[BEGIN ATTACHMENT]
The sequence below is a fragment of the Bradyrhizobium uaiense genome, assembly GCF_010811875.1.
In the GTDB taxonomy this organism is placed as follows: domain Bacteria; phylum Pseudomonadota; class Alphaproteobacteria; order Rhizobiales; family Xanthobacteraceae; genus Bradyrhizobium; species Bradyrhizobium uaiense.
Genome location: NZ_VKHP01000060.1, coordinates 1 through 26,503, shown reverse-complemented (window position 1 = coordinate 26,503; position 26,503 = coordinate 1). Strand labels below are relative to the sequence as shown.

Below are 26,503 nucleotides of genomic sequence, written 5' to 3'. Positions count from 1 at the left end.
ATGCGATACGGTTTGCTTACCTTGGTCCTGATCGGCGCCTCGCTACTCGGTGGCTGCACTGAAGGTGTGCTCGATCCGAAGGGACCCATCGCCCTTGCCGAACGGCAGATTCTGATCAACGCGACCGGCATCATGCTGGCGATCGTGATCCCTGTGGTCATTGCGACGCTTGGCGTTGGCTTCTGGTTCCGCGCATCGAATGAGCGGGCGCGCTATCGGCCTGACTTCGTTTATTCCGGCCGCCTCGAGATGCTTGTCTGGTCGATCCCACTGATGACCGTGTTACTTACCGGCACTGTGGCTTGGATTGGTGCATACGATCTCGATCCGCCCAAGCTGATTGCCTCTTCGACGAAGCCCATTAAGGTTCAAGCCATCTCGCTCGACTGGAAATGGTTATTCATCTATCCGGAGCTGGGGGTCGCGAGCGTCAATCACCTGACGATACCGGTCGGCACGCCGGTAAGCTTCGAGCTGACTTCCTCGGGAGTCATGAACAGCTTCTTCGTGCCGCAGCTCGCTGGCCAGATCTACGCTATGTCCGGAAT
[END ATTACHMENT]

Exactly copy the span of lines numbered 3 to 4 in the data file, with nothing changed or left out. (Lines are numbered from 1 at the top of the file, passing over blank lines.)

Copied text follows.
Genome location: NZ_VKHP01000060.1, coordinates 1 through 26,503, shown reverse-complemented (window position 1 = coordinate 26,503; position 26,503 = coordinate 1). Strand labels below are relative to the sequence as shown.

Below are 26,503 nucleotides of genomic sequence, written 5' to 3'. Positions count from 1 at the left end.